How to beat Ice addiction

Ice is a psychoactive drug that is also known as crystal methamphetamine. Australia has the highest rate of Ice use, and nearly 7% of the population have tried the drug, which equates to 1.3 million people.

The number of methamphetamine users s significantly higher in Australia compared to the US, where meth us is at 0.4%

What is crystal methamphetamine?

Crystal methamphetamine is a highly potent stimulant, and the drug itself looks like small clear crystals. According to the Alcohol and Drug Foundation, ice can be more harmful than its powdered form, meth, which is also known as speed.

The difference between Ice and speed is that Ice is made with little to no additives, meaning the ‘euphoric’ feeling of the drug can last a lot longer, sometimes up to 24 hours.


The effects of Ice addiction

The effects of ice aren’t always predictable, as the quality of the drug can not always be determined. The drug can often get mixed with other substances in the production process, and so those who use ice may experience varying effects. Some of the effects include:

  • Increased heart rate and blood pressure
  • Lowered inhibitions and increase of libido
  • A dramatic rise in body temperature
  • Panic attacks
  • Feeling alert
  • Feeling agitated
  • Feeling paranoid
  • Feeling aggressive
  • Feeling confused

As well as the effects above, long-term crystal meth use can cause brain damage, but if in rehabilitation this can get better if the user stays off the drug for a long time.

Severe psychosis is another effect of ice addiction. Psychosis is a serious mental disorder that can make a person perceive reality in a very different way from the people around them. Common examples of this include hearing voices, seeing things that aren’t there or believing that people are trying to harm you.

It’s important to note that psychosis is not the same as a psychopath. Psychosis is a short-term acute condition that, if treated, can be fully treated. Whereas a psychopath is someone with an antisocial personality disorder, which means they can lack empathy, be manipulative and often have total disregard for their actions.

Usually, people with antisocial personality are more likely to pose a threat to others, whereas those with psychosis are more likely to harm themselves than others.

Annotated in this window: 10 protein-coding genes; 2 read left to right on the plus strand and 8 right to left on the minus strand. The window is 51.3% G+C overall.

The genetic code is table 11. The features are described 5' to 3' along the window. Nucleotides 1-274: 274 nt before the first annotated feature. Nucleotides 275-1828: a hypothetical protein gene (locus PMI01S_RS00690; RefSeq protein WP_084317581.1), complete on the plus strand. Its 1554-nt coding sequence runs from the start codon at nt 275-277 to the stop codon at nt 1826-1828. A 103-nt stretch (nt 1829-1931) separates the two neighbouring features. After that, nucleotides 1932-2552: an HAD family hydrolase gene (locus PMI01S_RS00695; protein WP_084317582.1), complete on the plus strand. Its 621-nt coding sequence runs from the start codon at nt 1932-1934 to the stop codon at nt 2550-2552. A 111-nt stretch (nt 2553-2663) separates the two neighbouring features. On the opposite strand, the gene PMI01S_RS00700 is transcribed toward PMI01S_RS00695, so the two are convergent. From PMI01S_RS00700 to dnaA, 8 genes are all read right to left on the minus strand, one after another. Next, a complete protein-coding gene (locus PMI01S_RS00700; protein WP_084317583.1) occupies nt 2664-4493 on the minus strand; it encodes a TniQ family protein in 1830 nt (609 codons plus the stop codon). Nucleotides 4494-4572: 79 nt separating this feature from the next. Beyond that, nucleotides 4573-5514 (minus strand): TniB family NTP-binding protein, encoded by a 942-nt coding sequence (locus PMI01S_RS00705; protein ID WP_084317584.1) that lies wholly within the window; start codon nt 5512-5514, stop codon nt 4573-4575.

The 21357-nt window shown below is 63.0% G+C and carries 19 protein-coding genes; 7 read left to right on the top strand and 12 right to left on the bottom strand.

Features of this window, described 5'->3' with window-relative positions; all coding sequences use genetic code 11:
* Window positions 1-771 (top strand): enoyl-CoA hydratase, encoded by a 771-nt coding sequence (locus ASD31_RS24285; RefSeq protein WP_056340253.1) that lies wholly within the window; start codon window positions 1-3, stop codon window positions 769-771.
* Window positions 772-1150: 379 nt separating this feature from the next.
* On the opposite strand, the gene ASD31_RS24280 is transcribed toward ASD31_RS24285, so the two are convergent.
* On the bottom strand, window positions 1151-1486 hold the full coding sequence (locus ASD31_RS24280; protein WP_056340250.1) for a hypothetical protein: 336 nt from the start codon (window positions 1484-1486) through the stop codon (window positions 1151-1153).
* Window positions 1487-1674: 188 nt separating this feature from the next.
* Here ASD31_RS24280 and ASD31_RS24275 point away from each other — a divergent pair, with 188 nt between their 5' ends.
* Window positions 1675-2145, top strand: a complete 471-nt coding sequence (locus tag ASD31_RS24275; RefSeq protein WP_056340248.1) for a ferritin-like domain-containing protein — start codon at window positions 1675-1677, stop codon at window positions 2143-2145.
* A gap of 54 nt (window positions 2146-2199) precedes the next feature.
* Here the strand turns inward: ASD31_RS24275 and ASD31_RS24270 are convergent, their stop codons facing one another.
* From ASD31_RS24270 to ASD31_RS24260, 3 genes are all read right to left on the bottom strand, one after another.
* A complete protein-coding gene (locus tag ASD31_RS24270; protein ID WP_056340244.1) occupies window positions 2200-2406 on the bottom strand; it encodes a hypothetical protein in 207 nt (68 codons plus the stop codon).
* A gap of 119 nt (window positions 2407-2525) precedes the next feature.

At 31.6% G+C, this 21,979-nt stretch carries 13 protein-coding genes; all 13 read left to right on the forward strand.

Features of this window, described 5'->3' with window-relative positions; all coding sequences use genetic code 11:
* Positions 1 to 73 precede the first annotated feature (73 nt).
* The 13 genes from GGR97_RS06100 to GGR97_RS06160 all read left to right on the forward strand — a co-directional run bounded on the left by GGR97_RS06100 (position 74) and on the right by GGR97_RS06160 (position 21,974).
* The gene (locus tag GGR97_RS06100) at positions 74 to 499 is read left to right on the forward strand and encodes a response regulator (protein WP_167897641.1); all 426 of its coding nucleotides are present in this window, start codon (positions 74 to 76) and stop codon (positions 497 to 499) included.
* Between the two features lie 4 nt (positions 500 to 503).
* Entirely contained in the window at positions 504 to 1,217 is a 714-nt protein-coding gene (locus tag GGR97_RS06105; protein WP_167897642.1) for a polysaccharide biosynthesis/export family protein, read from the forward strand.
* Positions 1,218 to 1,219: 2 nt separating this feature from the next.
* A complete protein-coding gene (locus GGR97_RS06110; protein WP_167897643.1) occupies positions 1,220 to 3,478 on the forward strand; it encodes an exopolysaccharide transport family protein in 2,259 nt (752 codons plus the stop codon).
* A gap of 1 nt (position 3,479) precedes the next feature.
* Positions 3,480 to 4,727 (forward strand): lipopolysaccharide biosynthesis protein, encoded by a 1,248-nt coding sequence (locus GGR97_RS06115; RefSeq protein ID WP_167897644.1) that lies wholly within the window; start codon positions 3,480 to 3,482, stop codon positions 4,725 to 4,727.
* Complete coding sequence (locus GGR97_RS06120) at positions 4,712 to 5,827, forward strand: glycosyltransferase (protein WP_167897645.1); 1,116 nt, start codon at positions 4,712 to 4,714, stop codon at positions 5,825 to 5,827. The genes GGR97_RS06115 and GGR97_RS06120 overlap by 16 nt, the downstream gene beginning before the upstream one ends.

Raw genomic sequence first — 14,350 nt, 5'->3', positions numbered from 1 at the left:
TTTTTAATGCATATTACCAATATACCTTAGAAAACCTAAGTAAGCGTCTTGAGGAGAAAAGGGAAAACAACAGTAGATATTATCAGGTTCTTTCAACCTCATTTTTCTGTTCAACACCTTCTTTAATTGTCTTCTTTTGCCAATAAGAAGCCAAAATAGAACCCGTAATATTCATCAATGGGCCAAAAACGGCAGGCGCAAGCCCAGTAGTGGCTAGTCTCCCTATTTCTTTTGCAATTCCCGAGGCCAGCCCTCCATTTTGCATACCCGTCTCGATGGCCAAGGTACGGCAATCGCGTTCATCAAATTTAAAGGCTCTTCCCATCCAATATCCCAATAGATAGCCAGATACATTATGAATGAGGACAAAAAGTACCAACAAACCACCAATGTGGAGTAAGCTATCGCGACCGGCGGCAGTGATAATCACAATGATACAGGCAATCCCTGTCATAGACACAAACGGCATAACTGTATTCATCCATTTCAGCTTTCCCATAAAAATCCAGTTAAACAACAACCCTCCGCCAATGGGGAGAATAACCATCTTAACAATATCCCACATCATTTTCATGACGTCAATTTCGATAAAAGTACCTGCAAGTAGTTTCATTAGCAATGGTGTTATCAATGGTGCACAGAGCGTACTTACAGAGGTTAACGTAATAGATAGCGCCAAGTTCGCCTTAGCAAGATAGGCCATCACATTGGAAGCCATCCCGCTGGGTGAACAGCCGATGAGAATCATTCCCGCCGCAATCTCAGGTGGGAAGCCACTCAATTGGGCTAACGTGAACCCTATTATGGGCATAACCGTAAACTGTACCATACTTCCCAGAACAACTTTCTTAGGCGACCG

Continued use of the drug can affect the brain’s ability to produce ‘happy’ hormones, and Ice users will start to need a hit of the drug to get through the day.

how to beat ice addiction

Why is ice so addictive?

Ice is so addictive because it directly impacts your body’s release of hormones like dopamine and serotonin. These hormones affect things such as movement, happiness, pleasure, and reasoning.

As soon as someone uses ice, these hormones are instantly affected. This will elicit a sense of euphoria and drive and will bolster an ‘I can achieve anything’ mindset. The effects of this can last between 8 and 24 hours, but when the effects wear off, the user will feel compelled to use it again to function.

Withdrawal symptoms of ice

Ice is an extremely addictive drug, and so trying to withdraw from the drug can be challenging. Withdrawal symptoms can last for several days to a week, depending on the usage. Some of the withdrawal symptoms of ice include:

  • Craving for the drug
  • Increased appetite
  • Confusion and irritability
  • Aches and pains
  • Insomnia or hypersomnia
  • Lack of energy
  • Depression
  • Paranoia
  • Itchy eyes

How to beat ice addiction

If you know someone trying to quit ice, or you yourself are trying to beat your ice addiction, there are a number of treatment options available.

Firstly, it’s important to make friends and family aware that you are in need of help. Having friends and family around to support you whilst you are withdrawing from the drug will be hugely beneficial to your recovery.

In terms of Ice treatment options, Arrow Health have a variety available that are led by a qualified team with over 30 years’ experience.

Every individual is different, and every individual will need a different type of treatment. However, for ice addiction, the most suitable type of treatment would be the inpatient rehab and detox programme.

A programme such as this will be overseen by doctors, and each person will be given an individual recovery plan.

A programme like this will help you beat your ice addiction and will help you take control of your life again.

If you are interested in knowing more about the treatments plans on offer, you can enquire or arrange a visit to Arrow Health.

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